In the late 1980s the time was ripe - globally - to apply techniques and methods to guide people within organizations. In The Netherlands Hans and Machiel Koppenol took notice of the work by Clare W. Graves (1914-1986), the scientist who managed to distinguish “values” and was able to give statistically valid definitions. Ultimately Graves’s work went largely unnoticed in the US and never found a wide distribution. Even in the recent, comprehensive study into the phenomenon of drives by Harvard researchers Lawrence and Noria, the name Graves is not found in any of the sources.
Hans & Machiel saw the potential for wide-spread application of Graves’s theory and were the first to try and map out the values within whole organizations. To that end they initially automated a simple test designed by Graves, but they quickly ran into content-related as well as practical problems. The original set of questions by Graves did not measure up to the reality of organizations.
By 1992 the values test had been retooled to such an extent that it was ready to be implemented. This happened with the title “Piece of Cake”. The Piece of Cake test was first used by the De Boer & Ritsema van Eck (DBR) agency. The cooperation between Koppenol and DBR was so successful that many multinationals in The Netherlands started using the test and regularly flew people in to validate the “values”.
Chris Cowan and Don Beck were invited to The Netherlands on several occasions where they learned how to apply values within organizations. A few years later, in 1996, they wrote their main work “Spiral Dynamics”, which started the movement by the same name. To this day Spiral Dynamics works with an early automated version of the drives test. The Spiral Dynamics test is in essence a “world-view” test. It seeks to uncover how the test candidate experiences his/her environment, and what the test candidate thinks his ideal world might be like. In this way a picture of “is and could be” is formed, which can allow for thought about desired changes.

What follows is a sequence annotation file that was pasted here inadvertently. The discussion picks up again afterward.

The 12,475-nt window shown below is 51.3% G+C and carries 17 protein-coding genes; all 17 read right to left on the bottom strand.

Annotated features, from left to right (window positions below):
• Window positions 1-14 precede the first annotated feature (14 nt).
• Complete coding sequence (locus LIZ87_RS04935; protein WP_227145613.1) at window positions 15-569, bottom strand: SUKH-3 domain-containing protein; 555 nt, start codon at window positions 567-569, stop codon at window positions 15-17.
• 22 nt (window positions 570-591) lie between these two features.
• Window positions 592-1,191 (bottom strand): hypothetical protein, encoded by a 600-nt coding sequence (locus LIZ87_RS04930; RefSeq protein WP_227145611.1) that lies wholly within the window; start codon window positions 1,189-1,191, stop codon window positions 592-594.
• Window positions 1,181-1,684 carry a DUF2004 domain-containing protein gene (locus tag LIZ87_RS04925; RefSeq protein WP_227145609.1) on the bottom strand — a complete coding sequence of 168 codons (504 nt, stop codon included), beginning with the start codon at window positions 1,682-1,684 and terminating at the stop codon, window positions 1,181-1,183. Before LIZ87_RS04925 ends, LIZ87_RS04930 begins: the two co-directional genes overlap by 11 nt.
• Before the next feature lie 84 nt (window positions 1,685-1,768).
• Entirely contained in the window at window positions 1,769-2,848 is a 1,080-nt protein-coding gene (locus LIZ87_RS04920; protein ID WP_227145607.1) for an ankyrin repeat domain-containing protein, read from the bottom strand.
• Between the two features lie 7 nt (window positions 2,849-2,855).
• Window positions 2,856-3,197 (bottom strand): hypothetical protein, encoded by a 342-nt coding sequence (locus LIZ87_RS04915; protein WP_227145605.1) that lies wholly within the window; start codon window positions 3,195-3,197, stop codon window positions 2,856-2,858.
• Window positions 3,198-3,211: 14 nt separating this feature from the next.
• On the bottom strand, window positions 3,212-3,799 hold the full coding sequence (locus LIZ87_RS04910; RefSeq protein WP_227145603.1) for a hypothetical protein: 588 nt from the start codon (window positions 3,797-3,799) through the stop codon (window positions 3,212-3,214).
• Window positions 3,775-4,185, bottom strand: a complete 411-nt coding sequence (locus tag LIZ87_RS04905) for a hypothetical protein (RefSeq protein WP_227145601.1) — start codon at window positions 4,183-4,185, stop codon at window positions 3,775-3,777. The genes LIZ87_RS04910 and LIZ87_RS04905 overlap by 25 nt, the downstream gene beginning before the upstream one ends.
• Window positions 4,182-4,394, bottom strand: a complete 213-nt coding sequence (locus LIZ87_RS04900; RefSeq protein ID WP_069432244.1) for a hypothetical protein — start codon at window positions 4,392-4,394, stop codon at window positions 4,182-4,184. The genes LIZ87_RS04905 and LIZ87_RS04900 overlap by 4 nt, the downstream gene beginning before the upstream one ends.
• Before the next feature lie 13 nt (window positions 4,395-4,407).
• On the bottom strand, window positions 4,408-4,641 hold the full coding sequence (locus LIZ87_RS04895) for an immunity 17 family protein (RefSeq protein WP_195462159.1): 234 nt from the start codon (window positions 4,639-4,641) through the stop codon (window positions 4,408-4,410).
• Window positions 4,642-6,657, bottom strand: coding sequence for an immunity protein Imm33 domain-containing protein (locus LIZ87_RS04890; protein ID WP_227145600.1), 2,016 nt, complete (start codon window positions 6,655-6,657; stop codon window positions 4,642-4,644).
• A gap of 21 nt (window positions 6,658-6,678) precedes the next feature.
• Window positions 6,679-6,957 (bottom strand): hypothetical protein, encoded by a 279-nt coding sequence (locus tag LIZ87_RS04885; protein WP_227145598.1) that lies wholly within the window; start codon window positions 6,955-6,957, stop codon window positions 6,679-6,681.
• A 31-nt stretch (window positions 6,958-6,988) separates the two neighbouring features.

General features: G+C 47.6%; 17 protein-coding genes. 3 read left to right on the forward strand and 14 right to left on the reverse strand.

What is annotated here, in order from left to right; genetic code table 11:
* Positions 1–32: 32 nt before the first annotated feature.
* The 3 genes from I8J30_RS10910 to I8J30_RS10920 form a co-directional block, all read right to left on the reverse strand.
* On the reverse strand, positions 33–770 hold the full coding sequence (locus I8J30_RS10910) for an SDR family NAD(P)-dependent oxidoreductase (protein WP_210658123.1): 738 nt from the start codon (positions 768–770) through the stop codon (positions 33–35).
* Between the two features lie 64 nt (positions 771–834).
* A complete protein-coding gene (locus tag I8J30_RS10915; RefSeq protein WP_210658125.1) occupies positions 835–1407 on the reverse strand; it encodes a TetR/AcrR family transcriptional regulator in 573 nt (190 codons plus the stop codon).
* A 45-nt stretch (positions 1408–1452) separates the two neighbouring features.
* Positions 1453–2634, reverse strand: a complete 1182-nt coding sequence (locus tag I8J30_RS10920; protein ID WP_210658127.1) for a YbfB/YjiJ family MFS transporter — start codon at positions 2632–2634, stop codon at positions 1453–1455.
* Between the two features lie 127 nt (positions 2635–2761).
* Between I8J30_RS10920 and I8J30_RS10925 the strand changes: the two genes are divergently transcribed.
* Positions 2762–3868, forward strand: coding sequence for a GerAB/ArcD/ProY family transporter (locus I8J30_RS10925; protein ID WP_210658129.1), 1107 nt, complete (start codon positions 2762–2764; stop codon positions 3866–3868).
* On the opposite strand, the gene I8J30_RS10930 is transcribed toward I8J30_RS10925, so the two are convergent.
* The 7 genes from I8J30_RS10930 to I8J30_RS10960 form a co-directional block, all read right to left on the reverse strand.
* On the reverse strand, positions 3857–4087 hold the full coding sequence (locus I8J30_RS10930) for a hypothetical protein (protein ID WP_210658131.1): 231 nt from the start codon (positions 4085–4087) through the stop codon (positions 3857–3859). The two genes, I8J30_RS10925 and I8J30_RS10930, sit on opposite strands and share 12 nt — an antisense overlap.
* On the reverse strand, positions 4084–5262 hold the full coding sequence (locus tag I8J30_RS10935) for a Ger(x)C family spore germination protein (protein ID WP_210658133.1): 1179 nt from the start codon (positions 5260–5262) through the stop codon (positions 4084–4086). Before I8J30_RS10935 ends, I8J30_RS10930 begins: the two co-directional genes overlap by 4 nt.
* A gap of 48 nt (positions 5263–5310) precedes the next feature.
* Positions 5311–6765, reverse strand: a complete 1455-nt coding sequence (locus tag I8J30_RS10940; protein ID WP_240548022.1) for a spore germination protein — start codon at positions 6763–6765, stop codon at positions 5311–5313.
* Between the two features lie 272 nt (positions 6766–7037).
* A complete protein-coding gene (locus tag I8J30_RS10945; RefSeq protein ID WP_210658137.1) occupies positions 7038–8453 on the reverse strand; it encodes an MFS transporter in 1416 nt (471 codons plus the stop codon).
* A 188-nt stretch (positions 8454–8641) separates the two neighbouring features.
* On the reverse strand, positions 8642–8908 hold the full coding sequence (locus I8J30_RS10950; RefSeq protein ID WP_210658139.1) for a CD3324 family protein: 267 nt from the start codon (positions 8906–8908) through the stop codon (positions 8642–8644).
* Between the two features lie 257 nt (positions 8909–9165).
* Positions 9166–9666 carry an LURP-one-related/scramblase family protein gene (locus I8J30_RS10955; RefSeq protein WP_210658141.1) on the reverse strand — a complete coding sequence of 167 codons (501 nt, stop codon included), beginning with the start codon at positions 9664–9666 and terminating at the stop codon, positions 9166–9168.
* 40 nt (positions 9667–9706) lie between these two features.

On its own the Spiral Dynamics test offers a good picture of “is and could be”, but it does not logically follow that employees wishes lead in good directions. Especially when internal cultures are not equal - as in either too democratic, or too focused on certainty, or too focused on scoring - then the wished for world often leads to bigger problems.
The Piece of Cake test was administered to large groups of people in the 1990s. One of these people was Hans Versnel, later a partner at the consulting firm Visser Copini & Partners. This firm bought the rights to the Piece of Cake test tool in 1999 and expanded it into what became Management Drives. Management Drives entered the market in the year 2000 and was an instant success. Within a year the product enjoyed wide distribution and the first city councils and government leaders started taking the Management Drives test.
In 2006 Management Drives was bought by the Corgwell Group, this signaled the end of involvement with Management Drives for both Machiel Koppenol and Hans Versnel. Management Drives as sold and used today is the same drives test that first came out in 2000.
The experience with all the first generation approaches to drives were favorable, however there was still plenty of room for improvement. Moreover, it became clear that a totally different approach to the phenomenon of drives would be more productive. And that far better measurements were possible. With this in mind, Machiel Koppenol and Hans Versnel released a totally new product in 2009: RealDrives. Since then RealDrives has rapidly found its way to the international marketplace.